In the student debt crisis, black borrowers take the hardest hit.
They borrow at a higher rate than any other group: 87% of black students borrowed federal loans compared with 65% of Latino students and 60% of white students, according to an analysis of government data by the Center for American Progress, a public policy think tank.
And they are more likely to default on their loans than other groups, which can deliver a long-lasting blow to credit scores. Nearly half of all black students who enrolled in 2003-2004 defaulted on at least one loan over the next 12 years, compared with 1 in 5 white students over the same time period, according to an analysis by Robert Kelchen, assistant professor of higher education at Seton Hall University.
Default on federal loans occurs after nine months of missed payments. Borrowers can be sued or pursued by debt collectors; the government can garnish their paychecks; and they lose the chance to lower or suspend payments, options still available to those who haven’t defaulted.
But higher debt doesn’t tell the whole story of why black student borrowers default. Experts say that while there are social and economic challenges that put black borrowers at a higher chance of default, there are also strategies students can use to help lower that risk.
Hurdles for black college students
They have less generational wealth. Social and labor inequalities have led to less accumulated wealth — home equity, investments and savings — among black families compared with white families, according to the Economic Policy Institute. In 2013, white families in an EPI survey had a median wealth of $134,230 compared with a median $11,030 among black families. That means black students have fewer out-of-pocket resources to pay for college, which leads to more borrowing.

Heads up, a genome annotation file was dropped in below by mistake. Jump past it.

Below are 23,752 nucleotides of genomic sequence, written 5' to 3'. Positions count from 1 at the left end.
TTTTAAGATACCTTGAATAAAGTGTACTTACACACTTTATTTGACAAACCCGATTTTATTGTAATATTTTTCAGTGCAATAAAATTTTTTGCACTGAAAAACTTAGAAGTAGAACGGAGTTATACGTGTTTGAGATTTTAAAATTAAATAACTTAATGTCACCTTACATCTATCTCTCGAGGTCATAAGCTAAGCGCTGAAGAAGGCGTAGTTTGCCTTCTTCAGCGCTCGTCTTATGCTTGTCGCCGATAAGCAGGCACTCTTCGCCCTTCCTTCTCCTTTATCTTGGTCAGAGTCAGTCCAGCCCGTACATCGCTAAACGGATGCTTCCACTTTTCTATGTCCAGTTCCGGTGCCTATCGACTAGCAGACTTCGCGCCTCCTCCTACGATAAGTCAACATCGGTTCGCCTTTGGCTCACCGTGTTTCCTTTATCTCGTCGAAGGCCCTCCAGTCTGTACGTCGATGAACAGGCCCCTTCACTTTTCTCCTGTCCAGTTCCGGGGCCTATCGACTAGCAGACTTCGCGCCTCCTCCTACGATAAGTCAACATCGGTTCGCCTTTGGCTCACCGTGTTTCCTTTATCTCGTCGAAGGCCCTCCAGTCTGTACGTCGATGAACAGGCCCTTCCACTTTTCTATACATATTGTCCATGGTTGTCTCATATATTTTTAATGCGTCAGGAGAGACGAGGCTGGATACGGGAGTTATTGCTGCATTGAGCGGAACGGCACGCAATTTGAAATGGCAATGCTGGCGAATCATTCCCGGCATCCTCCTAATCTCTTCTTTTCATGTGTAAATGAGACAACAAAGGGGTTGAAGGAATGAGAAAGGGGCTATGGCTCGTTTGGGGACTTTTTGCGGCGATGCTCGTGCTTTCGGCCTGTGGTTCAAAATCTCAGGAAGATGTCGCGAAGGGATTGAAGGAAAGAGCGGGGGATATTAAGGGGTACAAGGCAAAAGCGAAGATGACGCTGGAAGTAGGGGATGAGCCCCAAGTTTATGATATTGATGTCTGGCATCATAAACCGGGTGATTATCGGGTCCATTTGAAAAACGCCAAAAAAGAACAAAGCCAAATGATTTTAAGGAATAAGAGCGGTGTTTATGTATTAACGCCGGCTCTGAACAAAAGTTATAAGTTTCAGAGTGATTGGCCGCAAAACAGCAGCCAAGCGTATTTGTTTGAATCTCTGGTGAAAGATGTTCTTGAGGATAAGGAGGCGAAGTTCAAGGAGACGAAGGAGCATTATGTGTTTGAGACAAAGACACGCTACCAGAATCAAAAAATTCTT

They may be the first in their family to go to college. According to the U.S. Department of Education, 1 in 7 black students is the first in their family to go to college. Parents of first-generation students may not have the savings, planning experience or familiarity with financial aid levers that families with a long college tradition do.
“Parents want to do everything they can to support their child, and they know the power of education is a game changer,” says Harry L. Williams, the president and CEO of the Thurgood Marshall College Fund. “When their child is admitted to university it may be their first time getting a clear glimpse of what it’s going to cost.”
They are more likely to attend for-profit colleges. The for-profit college sector is known for its high default rates: an average of 52% for all students, and 67% for black borrowers, according to a 2018 Brookings Institution report by Judith Scott-Clayton, an associate professor of economics and education at Teachers College, Columbia University.
They are more likely to enroll in graduate programs. Among college graduates, black students are most likely to enroll in graduate school, according to the Urban Institute. One reason for higher attendance, experts say, is that black graduates have a more difficult time finding well-paying jobs and they turn to graduate school to improve their postgrad outcomes. But more schooling equals more debt, and graduate students are allowed to borrow far more in federal loans than undergrads.